The Creature states: No Eve soothed my sorrows nor shared my thought: I was alone. I remembered Adams supplication to his Creator. But where was mine. He had abandoned me. And in the bitterness of my heart I cursed him (p.131). No Eve soothed my sorrows nor shared my thought: I was alone. I remembered Adams supplication to his Creator. But where was mine. He had abandoned me. And in the bitterness of my heart I cursed him (p.131).
The Creature states: All save I, were at rest or in enjoyment; I like the arch fiend, bore a hell within me, and finding myself unsympathized with, wished to tear up the trees, spread havoc around me, and then to have sat down and enjoyed the ruin (p.136).
Chapter VI: Dracula (The Vampire as prototype for the psychopath)
I was born with the devil in me. I could not help the fact that I was a murderer, no more than the poet can help the inspiration to sing (Larkin, 2003, p.109). H.H. Holmes. I was born with the devil in me. I could not help the fact that I was a murderer, no more than the poet can help the inspiration to sing (Larkin, 2003, p.109). H.H. Holmes. Welcome the coming, speed the parting guest (p.56) (Stoker, 2005) [English saying which Dracula is fond of and which is most apropos for vampires and psychopaths. It allows time for the quick objective (like sucking the blood from another) but no place for the deeper development of intimacy]. [English saying which Dracula is fond of and which is most apropos for vampires and psychopaths. It allows time for the quick objective (like sucking the blood from another) but no place for the deeper development of intimacy].
Sketch One A little girl is walking along a cold mountain path covered with snow when she encounters a poisonous snake. Since the snake is a cold blooded creature it is unable to move due to the cold conditions. It is able, however, to ask the girl for assistance. It states: Little girl, please take me down the mountain side to a place where it is warmer. The little girl replies: I will not pick you up and take you down the mountain side where it is warm because you will then bite me. The snake replies: Oh no, I wont bite you. I will only be grateful that you have been so kind and have provided me with assistance. The little girl, as a good feeling human being, then decides to be kind and she picks the snake up and carries him down the mountainside to where it is warm. The snake immediately bites her in the arm. The girl cries out: Why did you bite me? You promised me that you wouldnt! The snake replies: Little girl what did you expect from me? I am a snake!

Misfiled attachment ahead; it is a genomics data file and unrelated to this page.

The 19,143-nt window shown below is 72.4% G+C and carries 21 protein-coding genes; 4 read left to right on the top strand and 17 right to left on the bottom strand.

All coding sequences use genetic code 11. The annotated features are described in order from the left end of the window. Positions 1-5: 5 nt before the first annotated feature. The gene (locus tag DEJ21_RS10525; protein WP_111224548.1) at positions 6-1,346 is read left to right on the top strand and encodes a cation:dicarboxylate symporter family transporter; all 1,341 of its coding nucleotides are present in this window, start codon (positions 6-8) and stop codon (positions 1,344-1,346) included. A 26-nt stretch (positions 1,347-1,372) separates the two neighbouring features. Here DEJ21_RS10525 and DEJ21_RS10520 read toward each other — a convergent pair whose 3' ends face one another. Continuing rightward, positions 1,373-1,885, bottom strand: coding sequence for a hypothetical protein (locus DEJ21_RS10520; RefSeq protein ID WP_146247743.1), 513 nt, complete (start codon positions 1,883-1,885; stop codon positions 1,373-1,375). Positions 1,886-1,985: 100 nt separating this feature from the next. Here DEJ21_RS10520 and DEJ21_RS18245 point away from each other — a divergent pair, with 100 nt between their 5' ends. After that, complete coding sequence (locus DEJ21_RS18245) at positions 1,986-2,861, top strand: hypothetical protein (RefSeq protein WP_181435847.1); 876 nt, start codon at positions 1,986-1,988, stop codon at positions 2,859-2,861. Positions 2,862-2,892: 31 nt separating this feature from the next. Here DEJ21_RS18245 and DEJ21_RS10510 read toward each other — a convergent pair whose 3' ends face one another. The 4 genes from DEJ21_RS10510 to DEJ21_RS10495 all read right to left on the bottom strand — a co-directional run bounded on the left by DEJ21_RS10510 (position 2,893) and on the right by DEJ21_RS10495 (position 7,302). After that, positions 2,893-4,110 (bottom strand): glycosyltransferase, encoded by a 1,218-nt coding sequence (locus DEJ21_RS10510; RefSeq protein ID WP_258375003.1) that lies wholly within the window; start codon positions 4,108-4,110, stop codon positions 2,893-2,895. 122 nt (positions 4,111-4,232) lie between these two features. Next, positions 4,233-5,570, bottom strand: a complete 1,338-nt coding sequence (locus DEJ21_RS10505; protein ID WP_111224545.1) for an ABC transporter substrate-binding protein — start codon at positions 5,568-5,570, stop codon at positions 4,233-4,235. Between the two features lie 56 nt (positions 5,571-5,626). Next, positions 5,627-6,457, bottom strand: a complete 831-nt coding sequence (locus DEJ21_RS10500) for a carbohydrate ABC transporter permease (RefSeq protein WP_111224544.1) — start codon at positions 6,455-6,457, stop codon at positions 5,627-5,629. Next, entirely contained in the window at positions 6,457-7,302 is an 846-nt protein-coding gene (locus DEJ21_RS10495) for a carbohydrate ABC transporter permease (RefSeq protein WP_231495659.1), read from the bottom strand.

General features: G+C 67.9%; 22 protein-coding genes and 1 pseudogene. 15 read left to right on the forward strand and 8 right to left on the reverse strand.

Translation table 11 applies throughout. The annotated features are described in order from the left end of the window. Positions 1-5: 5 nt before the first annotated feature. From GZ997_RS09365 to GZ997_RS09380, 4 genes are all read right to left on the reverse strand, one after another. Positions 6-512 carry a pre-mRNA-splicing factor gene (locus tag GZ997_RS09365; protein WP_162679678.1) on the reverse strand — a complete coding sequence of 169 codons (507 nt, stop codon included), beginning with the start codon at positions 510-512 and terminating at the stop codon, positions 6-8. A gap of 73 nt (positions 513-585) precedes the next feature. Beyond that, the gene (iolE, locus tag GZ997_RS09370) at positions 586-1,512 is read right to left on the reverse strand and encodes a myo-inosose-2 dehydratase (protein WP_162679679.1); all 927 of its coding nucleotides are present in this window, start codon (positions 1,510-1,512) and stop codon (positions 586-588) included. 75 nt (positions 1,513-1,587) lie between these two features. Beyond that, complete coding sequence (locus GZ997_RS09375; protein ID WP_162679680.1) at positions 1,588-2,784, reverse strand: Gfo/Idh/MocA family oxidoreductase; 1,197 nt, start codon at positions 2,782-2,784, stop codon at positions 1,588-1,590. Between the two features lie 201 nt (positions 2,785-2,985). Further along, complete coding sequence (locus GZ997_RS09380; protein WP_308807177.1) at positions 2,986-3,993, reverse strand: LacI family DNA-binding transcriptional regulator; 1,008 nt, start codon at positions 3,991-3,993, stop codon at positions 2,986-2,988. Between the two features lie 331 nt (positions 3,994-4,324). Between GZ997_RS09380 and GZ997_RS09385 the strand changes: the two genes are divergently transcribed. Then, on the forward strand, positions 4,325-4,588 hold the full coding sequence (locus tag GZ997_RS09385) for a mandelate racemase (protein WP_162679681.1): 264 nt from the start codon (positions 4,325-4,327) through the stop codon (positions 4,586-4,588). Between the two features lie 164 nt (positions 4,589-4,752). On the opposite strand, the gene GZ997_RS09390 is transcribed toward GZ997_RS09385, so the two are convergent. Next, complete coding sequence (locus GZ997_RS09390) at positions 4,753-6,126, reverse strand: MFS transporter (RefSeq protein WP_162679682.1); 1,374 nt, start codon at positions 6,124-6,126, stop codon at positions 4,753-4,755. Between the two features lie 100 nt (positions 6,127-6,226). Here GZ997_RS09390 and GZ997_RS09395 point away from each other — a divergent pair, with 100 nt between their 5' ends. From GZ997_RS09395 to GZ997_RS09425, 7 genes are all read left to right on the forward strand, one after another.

Sketch Two There were two squirrels living in the back yard of a little boys house. One squirrel was collecting acorns from under the big oak and storing them in a safe place. The little boy asked the industrious squirrel what he was doing and the squirrel replied. It will be winter soon and I must make sure that I have enough to eat for me and my family- so I am collecting as many nuts as possible so that we will have an ample supply when it gets cold and the food supply would otherwise be exhausted. Oh, said the boy, you are very wise. The little boy then became curious about the other squirrel that was apparently just lounging about and didnt seem to be concerned about the coming cold or the food supply. The little boy decided to ask the second squirrel why he wasnt gathering acorns. The second squirrel replied: Why should I work so had. When I get hungry I will simply hit that other squirrel over the head and take his nuts for my own.
I am glad you found your way in here, for I am sure that there is much that will interest you. These friends – and he laid his hand on some of the books – have been good friends to me, and for some years past, ever since I had the idea of going to London, have given me many, many hours of pleasure. Through them I have come to know your great England; and to know her is to love her. I long to go through the crowded streets of your mighty London, to be in the midst of the whirl and rush of humanity, to share its life, its change, its death, and all that makes it what it is. But alas! As yet I only know your tongue through books. To you my friend, I look that I know it to speak (pp.23/24).
I did not sleep well, though my bed was comfortable enough, for I had all sorts of queer dreams. There was a dog howling all night long under my window, which may have had something to do with it, or it may have been the paprika, for I had to drink up all the water in my carafe, and was still thirsty (p.4).